“This year, we had 15 young start-ups who made it to the €15,000 grant stage,” said Tony O’Kelly, programme manager for New Frontiers in Galway. “That would have been from around 80 initial applications. The beauty of this grant is that it’s paid directly to the entrepreneur so it gives them time, space and flexibility.”

The programme also sharpens the start-ups’ minds on things such as product development and selling to potential customers.

“We take a ‘lean’ start-up approach,” said O’Kelly. “The key is to start market testing as quickly as possible, which means getting the founders in front of customers. A lot of people who come in to the programme have an engineering mindset and focus very heavily on product. While that’s good, it can sometimes lead to a ‘feature bloat’. Getting them in front of customers often results in a radical change in the product, branding, price-point or route to market.”

So far, this approach seems to be paying some dividends.

“At the end of our first six months, nine of the start-ups had a product on the market, eight had customer sales and seven out of these eight were exporting. So it is possible to get a robust process in place to move the odds in favour of the start-up.”

Are you are looking for a serviced or virtual office in Dublin City Center or Dun Laoghaire, call us at Dublin Serviced Offices on 01 2020212

Tech start-up of the week: NVMdurance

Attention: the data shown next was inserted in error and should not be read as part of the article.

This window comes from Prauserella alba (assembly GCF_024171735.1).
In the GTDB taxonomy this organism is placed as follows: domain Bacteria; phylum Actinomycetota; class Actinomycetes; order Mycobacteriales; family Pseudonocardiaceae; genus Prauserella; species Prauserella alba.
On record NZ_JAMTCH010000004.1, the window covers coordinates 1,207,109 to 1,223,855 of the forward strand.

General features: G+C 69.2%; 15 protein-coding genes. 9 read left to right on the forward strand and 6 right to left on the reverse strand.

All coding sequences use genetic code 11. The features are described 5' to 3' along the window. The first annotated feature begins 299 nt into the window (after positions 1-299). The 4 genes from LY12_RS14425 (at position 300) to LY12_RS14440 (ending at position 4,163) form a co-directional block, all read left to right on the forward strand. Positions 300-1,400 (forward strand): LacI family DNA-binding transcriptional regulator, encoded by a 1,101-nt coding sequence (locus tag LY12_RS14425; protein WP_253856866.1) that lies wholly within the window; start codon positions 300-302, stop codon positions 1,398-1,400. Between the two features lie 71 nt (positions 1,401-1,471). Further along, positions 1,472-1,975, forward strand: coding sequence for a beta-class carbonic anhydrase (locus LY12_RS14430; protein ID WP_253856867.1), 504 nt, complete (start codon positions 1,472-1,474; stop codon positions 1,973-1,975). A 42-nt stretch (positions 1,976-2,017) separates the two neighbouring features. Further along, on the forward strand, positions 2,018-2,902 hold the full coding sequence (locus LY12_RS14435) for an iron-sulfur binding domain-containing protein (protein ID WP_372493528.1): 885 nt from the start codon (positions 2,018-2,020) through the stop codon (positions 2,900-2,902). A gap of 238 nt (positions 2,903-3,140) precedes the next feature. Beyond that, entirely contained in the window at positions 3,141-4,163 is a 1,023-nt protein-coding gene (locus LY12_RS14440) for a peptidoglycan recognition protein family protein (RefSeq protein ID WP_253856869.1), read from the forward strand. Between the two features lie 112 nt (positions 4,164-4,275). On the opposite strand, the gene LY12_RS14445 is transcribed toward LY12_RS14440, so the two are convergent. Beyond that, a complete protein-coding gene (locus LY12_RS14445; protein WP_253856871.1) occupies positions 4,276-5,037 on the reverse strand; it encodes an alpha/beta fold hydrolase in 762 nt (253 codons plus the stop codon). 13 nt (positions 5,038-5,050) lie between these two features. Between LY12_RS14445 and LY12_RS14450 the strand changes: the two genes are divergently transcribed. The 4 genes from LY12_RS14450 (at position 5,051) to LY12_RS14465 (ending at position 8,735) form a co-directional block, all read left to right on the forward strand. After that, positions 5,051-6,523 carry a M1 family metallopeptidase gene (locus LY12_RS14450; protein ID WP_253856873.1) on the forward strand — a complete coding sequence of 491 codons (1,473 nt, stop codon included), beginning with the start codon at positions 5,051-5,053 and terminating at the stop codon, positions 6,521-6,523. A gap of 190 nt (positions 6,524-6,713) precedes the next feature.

Monday, August 11th, 2014

Our tech start-up of the week is NVMdurance, a Dublin-based flash optimisation technology company that intends to disrupt the entire US$28bn storage market.

The company’s technology extends the life of solid state flash storage disks by more than 20 times by extending the endurance of the flash memory on 1x nm chips.

NVMdurance, a spin-out company from the NDRC, last year raised seed funding of €250,000 from New Venture Partners. Earlier this week, we reported the company succeeded in raising a further US$800,000 from original investors New Venture Partners, the NDRC, and new investors ACT Venture Capital and Enterprise Ireland.

“NVMdurance is about non-volatile memory endurance,” said CEO Pearse Coyle. “Flash memory is becoming the dominant medium for non-volatile storage, ie, the stuff that keeps your data when you switch off the computer, but after a certain number of reads and writes flash memory simply wears out.

“This so-called ‘endurance’ problem dogs the flash memory business and is retarding its growth, particularly its efforts to have solid state disks (SSDs) fully replace hard disk drives (HDDs).

“We make flash memory last at least 20 times longer – longer than anyone else in the world can.”

The market

What is fascinating about NVMdurance is the fact it is a young Irish company targeting the whole US$28bn flash memory industry, starting immediately with the manufacturers of SSDs.

“These markets are growing at 20pc and 40pc per annum respectively and are crying out for good solutions to the endurance problem, particularly because the six flash fabricators are making flash denser and cheaper per gigabyte (GB) and as they do its endurance further deteriorates.

The founders

Anyone who has been watching the genesis of the Irish start-up scene over the last decade would be familiar with Coyle.

He has been the lead commercial guy in several successful Irish tech ventures, including Eurologic, which gave him his grounding in data storage.

“I’ve also founded two less successful start-ups of my own. In recent years, through the venture CorporateSpinouts.com, I’ve been focused on commercialising spin-outs from research labs and that’s how I met Conor Ryan and Joe Sullivan, the inventors of this technology.